Pre-Arrest Silence and Miranda

The United States Supreme Court did address the issue of pre-arrest silence and Miranda warnings in the case of Salinas v. Texas, 570 U.S. 178 (2013).

In Salinas, the defendant was voluntarily answering questions of the police.  He was not in custody or given Miranda warnings.  When asked about whether ballistic evidence would match his firearm, the defendant did not answer and the State presented this evidence arguing that his reaction showed that he was guilty.

In Salinas, the United States Supreme Court emphasized that a person must claim the privilege against self-incrimination to invoke it.  The Court noted two exceptions; that a defendant is not required to invoke it on the witness stand before testifying and a second exception is that if government coercion makes the forfeiture of the privilege involuntary.

The United States Supreme Court held that the defendant’s agree to speak to the police and he was not deprived of the opportunity to invoke the privilege.  The Court decided a similar case of Berghuis v. Thompkins, 560 U.S. 370 (2010), where the Court found post-Miranda silence admissible when the defendant refused to respond to questions for 2.5 hours but failed to invoke Miranda.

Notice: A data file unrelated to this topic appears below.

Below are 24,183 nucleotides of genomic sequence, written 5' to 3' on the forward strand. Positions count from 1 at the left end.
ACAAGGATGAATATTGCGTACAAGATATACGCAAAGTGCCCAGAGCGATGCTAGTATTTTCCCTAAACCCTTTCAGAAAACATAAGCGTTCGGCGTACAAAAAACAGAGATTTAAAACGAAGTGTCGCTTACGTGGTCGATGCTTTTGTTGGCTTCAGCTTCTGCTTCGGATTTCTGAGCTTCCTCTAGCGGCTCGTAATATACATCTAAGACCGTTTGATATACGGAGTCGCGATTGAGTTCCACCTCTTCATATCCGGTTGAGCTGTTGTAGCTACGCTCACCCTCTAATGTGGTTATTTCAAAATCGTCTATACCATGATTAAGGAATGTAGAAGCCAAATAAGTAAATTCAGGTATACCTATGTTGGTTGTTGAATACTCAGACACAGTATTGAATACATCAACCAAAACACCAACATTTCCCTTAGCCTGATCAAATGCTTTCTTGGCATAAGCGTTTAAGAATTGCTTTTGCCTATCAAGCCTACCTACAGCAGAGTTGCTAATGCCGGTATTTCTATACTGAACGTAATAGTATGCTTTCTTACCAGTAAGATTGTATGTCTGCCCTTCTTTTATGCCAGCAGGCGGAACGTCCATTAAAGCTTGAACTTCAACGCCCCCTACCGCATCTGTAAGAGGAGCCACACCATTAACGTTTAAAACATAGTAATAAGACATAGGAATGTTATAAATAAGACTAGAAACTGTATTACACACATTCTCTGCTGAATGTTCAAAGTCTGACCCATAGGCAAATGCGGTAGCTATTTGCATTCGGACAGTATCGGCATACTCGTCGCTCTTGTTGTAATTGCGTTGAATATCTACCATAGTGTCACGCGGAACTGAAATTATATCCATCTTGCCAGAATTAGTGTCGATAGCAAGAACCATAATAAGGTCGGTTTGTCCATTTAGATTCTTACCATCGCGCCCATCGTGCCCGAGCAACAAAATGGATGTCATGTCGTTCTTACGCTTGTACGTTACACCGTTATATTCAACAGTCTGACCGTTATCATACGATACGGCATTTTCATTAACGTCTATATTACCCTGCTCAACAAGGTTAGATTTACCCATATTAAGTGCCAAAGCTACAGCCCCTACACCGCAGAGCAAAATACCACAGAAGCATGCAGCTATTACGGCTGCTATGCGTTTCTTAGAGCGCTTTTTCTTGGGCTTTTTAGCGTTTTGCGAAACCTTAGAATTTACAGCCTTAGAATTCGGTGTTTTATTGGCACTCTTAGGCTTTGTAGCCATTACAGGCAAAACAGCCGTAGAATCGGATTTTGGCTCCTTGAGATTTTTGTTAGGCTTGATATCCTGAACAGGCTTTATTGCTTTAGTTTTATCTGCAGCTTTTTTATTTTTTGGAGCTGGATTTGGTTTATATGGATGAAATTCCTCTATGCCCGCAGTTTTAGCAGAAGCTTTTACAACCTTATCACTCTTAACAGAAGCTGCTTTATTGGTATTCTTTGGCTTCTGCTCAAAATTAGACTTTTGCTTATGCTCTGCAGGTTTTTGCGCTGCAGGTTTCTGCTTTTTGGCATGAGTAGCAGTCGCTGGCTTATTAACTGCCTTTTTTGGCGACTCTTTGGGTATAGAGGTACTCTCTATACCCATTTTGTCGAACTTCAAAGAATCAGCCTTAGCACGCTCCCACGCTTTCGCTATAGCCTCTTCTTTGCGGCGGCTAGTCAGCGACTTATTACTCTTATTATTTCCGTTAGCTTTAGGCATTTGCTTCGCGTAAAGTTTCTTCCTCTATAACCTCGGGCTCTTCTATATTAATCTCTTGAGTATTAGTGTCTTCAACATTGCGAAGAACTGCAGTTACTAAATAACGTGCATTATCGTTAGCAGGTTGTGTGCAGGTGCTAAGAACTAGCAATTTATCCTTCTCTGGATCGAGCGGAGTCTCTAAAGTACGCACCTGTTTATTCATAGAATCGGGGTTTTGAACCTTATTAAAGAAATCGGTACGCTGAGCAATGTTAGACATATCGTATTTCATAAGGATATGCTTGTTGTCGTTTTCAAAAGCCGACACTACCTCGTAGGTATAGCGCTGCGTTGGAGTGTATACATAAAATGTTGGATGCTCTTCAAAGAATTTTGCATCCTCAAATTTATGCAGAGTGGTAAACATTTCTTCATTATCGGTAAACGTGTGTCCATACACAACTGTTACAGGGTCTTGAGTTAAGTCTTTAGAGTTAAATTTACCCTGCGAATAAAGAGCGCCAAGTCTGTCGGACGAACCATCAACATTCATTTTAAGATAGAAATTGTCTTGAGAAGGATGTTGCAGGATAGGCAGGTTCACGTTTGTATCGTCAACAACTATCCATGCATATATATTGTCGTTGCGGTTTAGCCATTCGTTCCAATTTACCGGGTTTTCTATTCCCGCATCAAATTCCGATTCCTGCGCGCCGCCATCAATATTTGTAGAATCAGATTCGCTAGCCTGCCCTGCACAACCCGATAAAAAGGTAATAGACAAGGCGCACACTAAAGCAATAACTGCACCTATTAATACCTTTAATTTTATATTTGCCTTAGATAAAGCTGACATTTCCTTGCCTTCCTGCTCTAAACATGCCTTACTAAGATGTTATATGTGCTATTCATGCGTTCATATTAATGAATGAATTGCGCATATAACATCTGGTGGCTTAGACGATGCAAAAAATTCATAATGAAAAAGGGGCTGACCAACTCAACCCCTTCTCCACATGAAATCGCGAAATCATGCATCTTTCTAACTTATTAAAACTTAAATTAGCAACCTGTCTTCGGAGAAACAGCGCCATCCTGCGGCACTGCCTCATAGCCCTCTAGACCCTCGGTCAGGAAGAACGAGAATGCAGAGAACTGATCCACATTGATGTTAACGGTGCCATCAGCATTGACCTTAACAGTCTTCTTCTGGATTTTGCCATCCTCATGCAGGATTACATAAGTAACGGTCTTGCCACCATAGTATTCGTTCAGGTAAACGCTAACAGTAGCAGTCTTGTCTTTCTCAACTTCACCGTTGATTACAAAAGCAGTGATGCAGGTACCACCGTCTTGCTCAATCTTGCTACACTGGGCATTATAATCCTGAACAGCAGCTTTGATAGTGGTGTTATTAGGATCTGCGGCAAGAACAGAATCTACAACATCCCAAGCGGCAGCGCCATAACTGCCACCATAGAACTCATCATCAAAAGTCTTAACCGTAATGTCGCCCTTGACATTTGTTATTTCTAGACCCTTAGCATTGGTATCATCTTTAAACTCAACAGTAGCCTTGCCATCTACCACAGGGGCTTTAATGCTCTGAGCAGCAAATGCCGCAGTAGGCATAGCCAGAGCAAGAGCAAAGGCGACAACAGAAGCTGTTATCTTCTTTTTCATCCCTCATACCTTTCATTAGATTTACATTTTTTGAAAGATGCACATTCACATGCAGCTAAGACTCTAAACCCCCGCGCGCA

The Court rejected the argument that the defendant thought he was invoking Miranda by remaining silent.  Thompkins requires that a defendant invoke Miranda with utmost clarity under the Fifth Amendment.  The Massachusetts Supreme Judicial Court under Article 12 declined to adopt this view, in Commonwealth v. Clarke, 461 Mass. 336 (2012) and required the police to ask for clarification when a defendant makes an ambiguous statement regarding his right to remain silent.

The United States Supreme Court in Salinas read Miranda very narrowly stating theta the Fifth Amendment guarantees that one one may be compelled in any criminal case to be a witness against himself.  It does not establish an unqualified right to remain silent.  In Salinas, the defendant was advised of his Miranda rights.  He never invoked Miranda saying he did not want to talk to the police, but remained silent.  There was no express invocation of Miranda.  After 3 hours, he answered yes when asked if he prayed to God to forgive him for the shooting.